Tomislav Todorović, 8 March 2005
Flag of the Democratic Party - Image by Ivan Sarajčić, 24 September 1999
It seems that there are several possible variations of this flag: without letters, with big Д С either in white or yellow, ДЕМОКРАТСКА СТРАНКА either on one or two lines, either in white or yellow.
António Martins, 23 September 1999
The flag of the party was changed from demonstration to
demonstration in summer-autumn 1999, and there was plenty of them
The flag shown above was used during a demonstration on 23 September 1999, I had a close look at it, I measured it and even touch it.
Ivan Sarajčić, 24 September 1999
Another flag of the Democratic Party - Image by Jorge Candeias, 1 July 1999
A flag of the party seen on TV was 1:2, vertically divided blue and yellow, 2/3 blue and 1/3 yellow.
This flag might be just the reverse side of one of the flags with party name or its initials on the obverse side, as the reverse side of those flags is often plain. However, this does not exclude the possibiblity of existing of a flag with both sides plain.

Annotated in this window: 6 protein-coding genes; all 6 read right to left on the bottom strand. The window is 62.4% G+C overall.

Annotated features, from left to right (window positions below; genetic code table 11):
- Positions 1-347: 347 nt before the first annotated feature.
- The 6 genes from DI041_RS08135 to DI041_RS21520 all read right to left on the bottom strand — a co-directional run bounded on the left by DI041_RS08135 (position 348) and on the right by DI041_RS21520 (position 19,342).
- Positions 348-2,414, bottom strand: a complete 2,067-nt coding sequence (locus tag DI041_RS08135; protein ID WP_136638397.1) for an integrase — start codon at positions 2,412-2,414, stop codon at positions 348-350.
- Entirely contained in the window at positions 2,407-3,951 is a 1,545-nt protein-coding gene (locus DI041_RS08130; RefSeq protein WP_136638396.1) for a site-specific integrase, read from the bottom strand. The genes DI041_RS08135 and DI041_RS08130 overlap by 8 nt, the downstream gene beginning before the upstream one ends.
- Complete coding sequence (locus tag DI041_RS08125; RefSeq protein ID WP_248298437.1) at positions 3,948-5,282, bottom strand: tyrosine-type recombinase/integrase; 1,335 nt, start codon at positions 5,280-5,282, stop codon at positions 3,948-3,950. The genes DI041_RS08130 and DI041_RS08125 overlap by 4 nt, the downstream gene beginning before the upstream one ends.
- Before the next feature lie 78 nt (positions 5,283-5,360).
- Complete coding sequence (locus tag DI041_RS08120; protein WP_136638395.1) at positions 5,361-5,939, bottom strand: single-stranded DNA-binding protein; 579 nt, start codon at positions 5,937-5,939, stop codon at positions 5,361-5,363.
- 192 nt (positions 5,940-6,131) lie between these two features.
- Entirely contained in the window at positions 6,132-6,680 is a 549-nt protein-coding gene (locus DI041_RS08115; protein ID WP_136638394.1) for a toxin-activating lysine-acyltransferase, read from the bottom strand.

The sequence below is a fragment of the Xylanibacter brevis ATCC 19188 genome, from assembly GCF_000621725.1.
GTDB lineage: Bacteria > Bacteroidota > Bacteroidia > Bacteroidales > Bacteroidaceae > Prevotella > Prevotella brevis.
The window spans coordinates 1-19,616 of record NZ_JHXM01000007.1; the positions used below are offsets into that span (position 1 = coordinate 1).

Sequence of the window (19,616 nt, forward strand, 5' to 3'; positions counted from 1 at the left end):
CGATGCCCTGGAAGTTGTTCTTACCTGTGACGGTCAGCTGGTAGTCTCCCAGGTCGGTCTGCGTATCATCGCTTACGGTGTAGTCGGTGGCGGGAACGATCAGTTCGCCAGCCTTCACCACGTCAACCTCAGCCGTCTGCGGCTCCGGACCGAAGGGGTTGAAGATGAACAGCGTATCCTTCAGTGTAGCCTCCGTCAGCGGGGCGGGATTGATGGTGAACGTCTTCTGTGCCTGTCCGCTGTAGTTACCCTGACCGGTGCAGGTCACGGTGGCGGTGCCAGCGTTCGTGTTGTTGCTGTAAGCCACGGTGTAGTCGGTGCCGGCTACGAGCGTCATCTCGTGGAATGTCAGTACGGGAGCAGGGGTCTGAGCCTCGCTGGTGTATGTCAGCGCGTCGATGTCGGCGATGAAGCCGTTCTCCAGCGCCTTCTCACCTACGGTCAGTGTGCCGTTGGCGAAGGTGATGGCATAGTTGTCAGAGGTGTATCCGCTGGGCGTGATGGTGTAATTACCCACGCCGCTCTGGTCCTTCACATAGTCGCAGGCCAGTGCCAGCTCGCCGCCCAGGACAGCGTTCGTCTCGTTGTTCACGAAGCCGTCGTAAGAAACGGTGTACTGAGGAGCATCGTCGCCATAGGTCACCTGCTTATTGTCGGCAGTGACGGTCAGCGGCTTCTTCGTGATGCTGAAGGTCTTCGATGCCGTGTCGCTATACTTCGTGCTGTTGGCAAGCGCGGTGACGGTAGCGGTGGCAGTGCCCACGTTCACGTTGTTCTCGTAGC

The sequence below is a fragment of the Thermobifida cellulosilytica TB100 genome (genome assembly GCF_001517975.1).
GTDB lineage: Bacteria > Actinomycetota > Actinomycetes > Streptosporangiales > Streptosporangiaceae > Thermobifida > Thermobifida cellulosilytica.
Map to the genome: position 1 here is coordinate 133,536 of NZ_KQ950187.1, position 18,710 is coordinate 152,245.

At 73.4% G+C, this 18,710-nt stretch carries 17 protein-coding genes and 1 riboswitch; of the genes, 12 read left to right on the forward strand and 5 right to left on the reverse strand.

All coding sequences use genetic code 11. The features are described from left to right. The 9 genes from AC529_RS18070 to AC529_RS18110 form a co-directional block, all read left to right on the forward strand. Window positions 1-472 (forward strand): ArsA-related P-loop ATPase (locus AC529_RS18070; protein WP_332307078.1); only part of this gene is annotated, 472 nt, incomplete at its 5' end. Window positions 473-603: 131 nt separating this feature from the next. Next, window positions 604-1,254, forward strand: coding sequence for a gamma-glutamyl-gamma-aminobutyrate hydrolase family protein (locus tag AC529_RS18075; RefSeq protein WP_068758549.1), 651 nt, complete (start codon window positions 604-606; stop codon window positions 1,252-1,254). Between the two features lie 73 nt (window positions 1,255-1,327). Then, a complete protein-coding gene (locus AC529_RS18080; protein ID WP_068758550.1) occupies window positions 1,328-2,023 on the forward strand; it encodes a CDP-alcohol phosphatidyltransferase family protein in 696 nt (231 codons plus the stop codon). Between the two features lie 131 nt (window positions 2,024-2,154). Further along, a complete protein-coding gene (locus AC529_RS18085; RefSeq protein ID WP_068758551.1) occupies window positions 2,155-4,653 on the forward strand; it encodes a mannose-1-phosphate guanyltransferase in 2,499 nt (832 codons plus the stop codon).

Tomislav Todorović, 2 June 2005
Another flag of the Democratic Party - Image by Jorge Candeias, 4 August 1999
Another flag of the Democratic Party - Image by António Martins, 4 August 1999
Yet another version of the flag of the Democratic Party was seen on TV: blue and yellow vertically (2 to 1) as above, but now with the party name (ДЕМОКРАТСКА СТРАНКА) written in white capitals Cyrillic letters on the lower part of the blue field.
Jorge Candeias, 4 August 1999
Early flag of the Democratic Party - Image by Tomislav Todorović, Mladen Mijatov & Ivan Sarajčić, 10 December 2004